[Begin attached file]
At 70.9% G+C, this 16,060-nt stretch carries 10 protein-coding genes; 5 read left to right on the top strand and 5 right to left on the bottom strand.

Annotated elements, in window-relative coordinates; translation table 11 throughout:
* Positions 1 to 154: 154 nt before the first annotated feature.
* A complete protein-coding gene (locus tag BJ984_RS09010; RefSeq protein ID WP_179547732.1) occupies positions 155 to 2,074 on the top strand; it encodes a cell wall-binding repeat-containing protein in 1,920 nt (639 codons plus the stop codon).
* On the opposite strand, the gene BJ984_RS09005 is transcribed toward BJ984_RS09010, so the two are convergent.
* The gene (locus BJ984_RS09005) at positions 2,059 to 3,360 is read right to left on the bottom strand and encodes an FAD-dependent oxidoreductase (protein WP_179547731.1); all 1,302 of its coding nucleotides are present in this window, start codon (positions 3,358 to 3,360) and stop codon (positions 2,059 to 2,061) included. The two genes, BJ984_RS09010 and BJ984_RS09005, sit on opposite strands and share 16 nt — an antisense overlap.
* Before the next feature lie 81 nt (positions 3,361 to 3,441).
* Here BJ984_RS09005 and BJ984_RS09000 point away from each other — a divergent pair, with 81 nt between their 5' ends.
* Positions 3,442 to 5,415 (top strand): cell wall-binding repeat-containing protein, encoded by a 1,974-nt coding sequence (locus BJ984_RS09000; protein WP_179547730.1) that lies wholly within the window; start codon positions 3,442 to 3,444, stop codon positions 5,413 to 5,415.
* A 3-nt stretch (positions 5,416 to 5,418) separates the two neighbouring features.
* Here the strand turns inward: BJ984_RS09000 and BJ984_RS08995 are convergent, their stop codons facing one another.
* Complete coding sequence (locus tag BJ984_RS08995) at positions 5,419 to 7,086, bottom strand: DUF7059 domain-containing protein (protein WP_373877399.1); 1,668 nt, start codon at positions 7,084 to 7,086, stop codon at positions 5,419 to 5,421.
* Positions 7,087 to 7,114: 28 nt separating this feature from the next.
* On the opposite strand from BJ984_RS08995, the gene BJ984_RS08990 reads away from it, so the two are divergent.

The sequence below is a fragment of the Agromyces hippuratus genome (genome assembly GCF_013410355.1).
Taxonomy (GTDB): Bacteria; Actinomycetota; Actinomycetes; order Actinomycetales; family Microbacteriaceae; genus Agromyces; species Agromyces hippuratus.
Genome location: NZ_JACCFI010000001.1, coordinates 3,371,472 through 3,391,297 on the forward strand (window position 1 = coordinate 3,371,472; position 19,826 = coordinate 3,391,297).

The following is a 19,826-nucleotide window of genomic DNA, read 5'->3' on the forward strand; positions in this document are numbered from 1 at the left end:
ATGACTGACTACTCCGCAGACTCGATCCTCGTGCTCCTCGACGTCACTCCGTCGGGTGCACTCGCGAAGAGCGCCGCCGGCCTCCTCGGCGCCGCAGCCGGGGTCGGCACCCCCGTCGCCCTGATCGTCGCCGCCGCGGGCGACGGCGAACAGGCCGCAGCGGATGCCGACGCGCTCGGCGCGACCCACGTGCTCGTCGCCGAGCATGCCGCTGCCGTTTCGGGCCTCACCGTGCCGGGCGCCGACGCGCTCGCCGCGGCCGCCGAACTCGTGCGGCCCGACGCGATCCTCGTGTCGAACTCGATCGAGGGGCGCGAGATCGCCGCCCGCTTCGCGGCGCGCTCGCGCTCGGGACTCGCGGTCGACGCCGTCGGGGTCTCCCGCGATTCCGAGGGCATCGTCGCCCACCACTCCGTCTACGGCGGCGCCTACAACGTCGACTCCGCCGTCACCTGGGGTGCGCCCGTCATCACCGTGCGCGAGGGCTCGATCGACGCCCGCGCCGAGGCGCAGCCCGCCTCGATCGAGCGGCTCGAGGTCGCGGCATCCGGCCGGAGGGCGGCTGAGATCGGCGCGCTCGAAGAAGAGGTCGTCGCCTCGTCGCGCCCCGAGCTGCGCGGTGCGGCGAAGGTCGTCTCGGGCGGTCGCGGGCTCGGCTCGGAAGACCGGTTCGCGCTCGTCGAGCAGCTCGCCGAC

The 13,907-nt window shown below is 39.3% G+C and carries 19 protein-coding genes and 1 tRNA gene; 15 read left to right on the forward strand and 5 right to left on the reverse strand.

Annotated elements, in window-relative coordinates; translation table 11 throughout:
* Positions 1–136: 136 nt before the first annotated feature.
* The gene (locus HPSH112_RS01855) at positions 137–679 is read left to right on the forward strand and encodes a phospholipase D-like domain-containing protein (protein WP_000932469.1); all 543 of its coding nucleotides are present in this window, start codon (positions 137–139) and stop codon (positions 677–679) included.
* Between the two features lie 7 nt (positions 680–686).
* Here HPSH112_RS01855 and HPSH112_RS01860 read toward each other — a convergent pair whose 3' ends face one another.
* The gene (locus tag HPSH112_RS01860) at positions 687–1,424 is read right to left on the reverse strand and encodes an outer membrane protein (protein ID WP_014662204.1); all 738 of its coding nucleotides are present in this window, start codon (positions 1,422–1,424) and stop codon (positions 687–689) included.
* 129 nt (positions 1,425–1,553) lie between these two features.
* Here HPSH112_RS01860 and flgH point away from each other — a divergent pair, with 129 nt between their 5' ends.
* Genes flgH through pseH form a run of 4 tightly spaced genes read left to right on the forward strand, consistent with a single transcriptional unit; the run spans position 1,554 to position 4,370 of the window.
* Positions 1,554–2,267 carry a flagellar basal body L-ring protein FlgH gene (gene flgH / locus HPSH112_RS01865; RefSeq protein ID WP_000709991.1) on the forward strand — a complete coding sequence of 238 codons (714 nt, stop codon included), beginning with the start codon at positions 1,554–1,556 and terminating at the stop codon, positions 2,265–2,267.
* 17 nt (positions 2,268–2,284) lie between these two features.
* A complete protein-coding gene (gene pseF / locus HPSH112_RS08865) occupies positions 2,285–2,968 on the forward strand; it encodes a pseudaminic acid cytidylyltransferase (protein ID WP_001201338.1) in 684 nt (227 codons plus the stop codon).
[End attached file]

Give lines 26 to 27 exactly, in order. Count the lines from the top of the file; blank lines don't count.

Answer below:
* The gene (locus tag HPSH112_RS01860) at positions 687–1,424 is read right to left on the reverse strand and encodes an outer membrane protein (protein ID WP_014662204.1); all 738 of its coding nucleotides are present in this window, start codon (positions 1,422–1,424) and stop codon (positions 687–689) included.
* 129 nt (positions 1,425–1,553) lie between these two features.